Fourth-Wave Feminism

Intersectionality is the study of how overlapping social identities and systems of oppression relate to one another. This facet of contemporary fourth-wave feminism is the crucial cornerstone for the inclusion of transgender individuals, people of color and body diversity that is so necessary in today’s fight against patriarchy.

The fashion industry has fostered female creativity and self-expression since its inception. Today, women continue to be some of the most influential people in the industry. Designers like Phoebe Philo, Rosie Assoulin and Sandy Liang create coveted pieces that empower the female body while Man Repeller’s Leandra Medine and StyleLikeU’s mother-daughter duo Lily Mandelbaum & Elisa Goodkind create a space for female voices to be heard in the world of fashion.

Unfortunately, the world of fashion has perpetuated gender-biased norms of society that persist season after season. Fortunately, as fast as the fashion world moves, it can begin to change those norms with just one collection, and that is no more present than in today’s global, digital age. Little by little, the fashion world is realizing how imperative it is to recognize the validity of all genders, all races, all bodies and all selves as expressive and creative beings in this world of performative dress.

As transgender presence expands in mainstream culture, the fashion world has had a helping hand in increasing awareness. For their Spring 2014 campaign, Barneys New York cast an entire transgender team of models. This presence of trans-inclusivity has grown in the media quite swiftly, but the trans community is largely unseen in other fields, such as design. Gogo Graham, a local New York designer, aims to combat that with a celebration of the trans body through her edgy and stunning collections for which she also exclusively casts trans models.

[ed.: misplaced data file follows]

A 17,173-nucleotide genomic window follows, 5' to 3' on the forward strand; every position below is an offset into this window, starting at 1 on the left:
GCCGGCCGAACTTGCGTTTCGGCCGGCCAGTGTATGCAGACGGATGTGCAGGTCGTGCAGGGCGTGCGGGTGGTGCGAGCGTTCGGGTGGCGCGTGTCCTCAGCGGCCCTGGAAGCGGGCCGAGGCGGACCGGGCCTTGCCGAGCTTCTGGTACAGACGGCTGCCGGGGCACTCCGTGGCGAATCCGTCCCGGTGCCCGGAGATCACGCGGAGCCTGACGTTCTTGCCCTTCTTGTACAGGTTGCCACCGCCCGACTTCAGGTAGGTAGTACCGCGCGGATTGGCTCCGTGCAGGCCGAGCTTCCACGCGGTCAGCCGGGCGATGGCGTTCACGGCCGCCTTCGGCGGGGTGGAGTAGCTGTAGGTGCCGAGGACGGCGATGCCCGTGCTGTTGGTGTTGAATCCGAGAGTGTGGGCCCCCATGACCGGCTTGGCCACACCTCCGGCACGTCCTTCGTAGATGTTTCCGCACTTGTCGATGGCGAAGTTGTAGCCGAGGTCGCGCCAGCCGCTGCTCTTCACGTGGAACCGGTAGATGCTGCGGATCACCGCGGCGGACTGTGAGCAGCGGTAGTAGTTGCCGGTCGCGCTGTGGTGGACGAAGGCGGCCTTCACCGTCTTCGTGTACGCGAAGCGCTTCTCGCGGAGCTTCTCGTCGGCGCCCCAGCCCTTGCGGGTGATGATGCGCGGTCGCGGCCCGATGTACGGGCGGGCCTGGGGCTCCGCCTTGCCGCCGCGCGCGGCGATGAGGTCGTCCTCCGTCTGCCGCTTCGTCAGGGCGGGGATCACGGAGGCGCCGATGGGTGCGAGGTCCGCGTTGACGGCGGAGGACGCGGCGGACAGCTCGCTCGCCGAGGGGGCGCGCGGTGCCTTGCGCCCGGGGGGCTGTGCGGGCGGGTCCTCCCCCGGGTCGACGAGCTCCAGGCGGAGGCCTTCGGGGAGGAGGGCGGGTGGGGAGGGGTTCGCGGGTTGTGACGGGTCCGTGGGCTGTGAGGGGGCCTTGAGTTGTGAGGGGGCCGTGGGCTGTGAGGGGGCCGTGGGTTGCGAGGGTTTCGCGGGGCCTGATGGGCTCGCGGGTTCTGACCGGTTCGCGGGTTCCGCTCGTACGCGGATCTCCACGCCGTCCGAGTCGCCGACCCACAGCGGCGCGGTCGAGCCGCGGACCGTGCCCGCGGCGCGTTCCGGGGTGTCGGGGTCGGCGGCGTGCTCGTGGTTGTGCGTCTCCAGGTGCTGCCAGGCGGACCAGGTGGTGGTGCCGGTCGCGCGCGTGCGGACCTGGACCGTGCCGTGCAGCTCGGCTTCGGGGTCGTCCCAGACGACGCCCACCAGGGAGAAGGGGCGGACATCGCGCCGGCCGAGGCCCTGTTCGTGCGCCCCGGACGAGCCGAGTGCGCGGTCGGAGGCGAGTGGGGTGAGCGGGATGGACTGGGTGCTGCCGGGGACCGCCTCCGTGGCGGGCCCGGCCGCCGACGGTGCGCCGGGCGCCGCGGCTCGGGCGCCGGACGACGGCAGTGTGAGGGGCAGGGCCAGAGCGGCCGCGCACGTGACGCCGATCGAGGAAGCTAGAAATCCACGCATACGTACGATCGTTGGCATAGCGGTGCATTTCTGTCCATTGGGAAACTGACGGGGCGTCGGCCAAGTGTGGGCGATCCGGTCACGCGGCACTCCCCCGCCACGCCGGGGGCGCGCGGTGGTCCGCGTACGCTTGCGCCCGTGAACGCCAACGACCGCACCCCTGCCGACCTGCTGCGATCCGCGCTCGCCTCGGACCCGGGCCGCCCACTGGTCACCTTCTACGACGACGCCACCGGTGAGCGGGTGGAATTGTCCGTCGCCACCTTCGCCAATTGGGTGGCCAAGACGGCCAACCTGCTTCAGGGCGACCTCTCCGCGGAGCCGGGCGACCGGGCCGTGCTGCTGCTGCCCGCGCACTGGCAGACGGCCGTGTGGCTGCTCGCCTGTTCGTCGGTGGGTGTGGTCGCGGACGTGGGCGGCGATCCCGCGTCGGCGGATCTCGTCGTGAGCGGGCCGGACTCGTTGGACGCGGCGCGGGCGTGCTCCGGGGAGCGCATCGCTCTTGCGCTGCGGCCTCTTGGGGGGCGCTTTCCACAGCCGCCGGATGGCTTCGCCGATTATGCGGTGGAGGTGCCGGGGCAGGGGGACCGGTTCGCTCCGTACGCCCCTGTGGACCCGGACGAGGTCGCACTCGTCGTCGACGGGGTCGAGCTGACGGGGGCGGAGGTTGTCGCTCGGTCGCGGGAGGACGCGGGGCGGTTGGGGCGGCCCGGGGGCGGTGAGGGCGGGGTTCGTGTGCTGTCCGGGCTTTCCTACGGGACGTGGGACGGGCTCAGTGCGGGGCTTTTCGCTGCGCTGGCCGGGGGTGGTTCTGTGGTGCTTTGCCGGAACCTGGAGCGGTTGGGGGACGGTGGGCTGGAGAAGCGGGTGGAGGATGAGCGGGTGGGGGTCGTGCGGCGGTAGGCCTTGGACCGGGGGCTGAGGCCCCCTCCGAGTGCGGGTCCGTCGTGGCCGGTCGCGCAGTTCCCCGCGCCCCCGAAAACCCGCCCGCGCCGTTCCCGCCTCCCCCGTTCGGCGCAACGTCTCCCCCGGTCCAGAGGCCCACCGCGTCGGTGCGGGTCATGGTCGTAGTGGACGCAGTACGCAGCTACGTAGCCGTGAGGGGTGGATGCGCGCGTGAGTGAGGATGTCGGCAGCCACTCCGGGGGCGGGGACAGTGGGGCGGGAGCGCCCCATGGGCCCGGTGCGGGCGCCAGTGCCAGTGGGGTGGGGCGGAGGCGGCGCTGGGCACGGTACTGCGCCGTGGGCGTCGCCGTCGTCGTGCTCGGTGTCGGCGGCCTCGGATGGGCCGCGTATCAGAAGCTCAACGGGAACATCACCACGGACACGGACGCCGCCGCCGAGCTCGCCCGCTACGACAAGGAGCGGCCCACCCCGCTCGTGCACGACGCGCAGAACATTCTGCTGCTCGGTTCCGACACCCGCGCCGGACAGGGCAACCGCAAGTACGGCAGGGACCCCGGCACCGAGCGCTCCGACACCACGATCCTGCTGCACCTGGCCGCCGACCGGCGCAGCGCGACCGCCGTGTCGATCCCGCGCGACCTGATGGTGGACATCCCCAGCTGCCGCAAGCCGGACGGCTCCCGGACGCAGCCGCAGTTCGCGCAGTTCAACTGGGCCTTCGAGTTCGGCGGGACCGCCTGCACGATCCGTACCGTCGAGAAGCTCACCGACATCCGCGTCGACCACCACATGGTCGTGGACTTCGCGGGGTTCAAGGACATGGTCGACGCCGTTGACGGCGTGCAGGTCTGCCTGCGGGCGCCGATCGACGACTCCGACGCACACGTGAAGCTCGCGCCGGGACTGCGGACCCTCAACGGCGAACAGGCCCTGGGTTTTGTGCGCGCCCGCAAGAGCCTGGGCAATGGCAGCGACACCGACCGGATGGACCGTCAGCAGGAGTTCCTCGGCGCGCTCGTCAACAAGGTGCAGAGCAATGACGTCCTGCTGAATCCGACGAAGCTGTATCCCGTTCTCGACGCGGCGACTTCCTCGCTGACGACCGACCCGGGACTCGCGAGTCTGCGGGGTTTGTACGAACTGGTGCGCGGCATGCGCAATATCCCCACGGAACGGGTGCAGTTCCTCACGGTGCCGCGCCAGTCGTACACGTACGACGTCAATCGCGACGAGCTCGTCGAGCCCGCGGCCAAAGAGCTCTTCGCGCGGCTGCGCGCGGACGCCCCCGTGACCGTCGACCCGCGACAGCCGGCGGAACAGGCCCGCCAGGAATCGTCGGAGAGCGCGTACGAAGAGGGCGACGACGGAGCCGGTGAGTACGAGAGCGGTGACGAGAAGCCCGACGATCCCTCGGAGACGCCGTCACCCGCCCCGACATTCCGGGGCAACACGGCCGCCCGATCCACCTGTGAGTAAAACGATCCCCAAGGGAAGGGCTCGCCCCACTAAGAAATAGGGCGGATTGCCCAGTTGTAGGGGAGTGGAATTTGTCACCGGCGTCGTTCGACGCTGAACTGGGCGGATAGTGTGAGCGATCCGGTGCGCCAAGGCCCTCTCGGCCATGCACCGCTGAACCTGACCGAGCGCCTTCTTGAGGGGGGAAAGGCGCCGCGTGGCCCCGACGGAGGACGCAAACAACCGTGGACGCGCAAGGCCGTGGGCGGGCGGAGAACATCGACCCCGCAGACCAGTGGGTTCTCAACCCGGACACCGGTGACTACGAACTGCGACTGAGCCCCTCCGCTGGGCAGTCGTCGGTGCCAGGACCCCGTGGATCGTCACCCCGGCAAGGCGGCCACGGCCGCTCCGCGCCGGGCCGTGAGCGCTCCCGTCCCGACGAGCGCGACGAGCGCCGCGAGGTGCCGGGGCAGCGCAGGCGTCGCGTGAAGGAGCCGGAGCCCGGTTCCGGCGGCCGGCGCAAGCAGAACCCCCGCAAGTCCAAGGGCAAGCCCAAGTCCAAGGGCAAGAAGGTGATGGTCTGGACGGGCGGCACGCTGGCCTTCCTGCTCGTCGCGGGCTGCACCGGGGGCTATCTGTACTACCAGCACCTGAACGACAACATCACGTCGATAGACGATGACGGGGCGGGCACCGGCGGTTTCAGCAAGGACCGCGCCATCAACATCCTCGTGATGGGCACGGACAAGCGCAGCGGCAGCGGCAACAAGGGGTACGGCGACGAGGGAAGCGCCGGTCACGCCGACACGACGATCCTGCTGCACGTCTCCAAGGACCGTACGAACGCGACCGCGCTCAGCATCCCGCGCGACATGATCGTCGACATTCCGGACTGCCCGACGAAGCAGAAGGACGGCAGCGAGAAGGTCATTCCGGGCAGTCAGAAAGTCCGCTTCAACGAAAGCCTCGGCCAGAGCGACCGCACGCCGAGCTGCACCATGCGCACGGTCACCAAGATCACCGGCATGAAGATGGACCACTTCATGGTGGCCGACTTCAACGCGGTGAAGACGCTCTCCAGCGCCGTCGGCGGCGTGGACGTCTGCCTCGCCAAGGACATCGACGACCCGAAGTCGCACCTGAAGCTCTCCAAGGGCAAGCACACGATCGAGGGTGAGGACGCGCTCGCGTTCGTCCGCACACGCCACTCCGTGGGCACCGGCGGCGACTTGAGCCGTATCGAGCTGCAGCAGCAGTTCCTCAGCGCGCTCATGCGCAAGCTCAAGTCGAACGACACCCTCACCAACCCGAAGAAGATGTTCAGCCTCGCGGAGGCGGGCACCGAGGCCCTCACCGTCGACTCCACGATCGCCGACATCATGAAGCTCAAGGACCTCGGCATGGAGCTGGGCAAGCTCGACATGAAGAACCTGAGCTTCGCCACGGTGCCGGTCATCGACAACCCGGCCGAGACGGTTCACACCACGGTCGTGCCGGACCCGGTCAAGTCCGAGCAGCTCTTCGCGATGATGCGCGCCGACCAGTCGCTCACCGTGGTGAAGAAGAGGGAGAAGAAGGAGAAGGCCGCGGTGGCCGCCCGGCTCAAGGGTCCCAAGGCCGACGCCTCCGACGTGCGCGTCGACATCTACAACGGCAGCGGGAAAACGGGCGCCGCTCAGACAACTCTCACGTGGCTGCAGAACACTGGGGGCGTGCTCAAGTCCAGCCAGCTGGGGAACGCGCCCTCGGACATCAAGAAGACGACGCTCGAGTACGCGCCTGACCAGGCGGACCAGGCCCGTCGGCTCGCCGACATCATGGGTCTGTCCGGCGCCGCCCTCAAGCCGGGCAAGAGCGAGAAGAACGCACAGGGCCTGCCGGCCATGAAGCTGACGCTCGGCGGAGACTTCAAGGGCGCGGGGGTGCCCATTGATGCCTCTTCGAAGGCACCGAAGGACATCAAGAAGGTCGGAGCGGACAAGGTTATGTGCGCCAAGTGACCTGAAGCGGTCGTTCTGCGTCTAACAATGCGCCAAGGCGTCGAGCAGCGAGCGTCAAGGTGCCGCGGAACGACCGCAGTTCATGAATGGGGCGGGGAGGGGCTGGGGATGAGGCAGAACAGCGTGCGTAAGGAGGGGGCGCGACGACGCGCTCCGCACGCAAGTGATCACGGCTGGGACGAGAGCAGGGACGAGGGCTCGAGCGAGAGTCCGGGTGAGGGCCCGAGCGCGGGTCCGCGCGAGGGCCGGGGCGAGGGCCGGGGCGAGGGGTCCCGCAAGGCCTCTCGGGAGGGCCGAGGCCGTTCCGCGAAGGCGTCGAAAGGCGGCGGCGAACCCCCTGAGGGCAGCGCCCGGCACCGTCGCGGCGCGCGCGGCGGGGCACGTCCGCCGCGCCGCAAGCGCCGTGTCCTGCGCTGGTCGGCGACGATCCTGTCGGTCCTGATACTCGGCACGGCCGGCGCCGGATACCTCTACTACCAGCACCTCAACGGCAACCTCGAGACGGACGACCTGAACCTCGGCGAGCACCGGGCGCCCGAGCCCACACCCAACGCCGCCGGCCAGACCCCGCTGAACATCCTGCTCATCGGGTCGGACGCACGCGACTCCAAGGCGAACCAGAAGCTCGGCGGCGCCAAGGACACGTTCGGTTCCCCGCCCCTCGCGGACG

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Men can be feminists with their closets today, too. Since Alessandro Michele’s first collection for Gucci, the menswear industry has seen a major swing into androgynous, genderqueer aesthetics. While womenswear certainly had its moments to appropriate menswear in the past, today’s fashion era is largely welcoming of all things feminine for men. For example, in a recent Spring 2016 campaign, luxury house Louis Vuitton included the precocious Jaden Smith donning a leather motor-chic skirt to much acclaim. While this media representation is a step up, a real-world implementation is even more important for action. Genderqueer fashionistas are gaining more prominence than ever with blogs such as Qwear and DapperQ as they promote individual style for those who “transcend social norms through fashion performance and gender expression,” as Qwear’s online mission states.

As for the inclusion of race, progress is sluggish but budding. Standout womenswear brands like Cushnie et Ochs and Harbison have gained popularity for black designers Carly Cushnie and Charles Elliott Harbison, the latter among whose clients include Beyonce. Harlem’s Fashion Row spotlights multicultural designers to break the industry standard of a white majority. Past collections have included The Fashion Deli (by creative director Thulare Monareng) and Telfar (by creative director Telfar Clemens), shining a well-deserved spotlight on these and many other designers of color.

Along with racial injustices, a lack of trans-inclusion and a minority presence of genderqueer aesthetics, the fashion world still has much to pursue in reaching its incredibly diverse community. With the means of technology and inclusive dialogue that the millennial generation of feminist consumers can utilize, it is up to the future carriers of this wave to not only celebrate the victories we are making but also continually push for what more we can do to make fashion the ultimate feminist.

Email David Bologna at [email protected]

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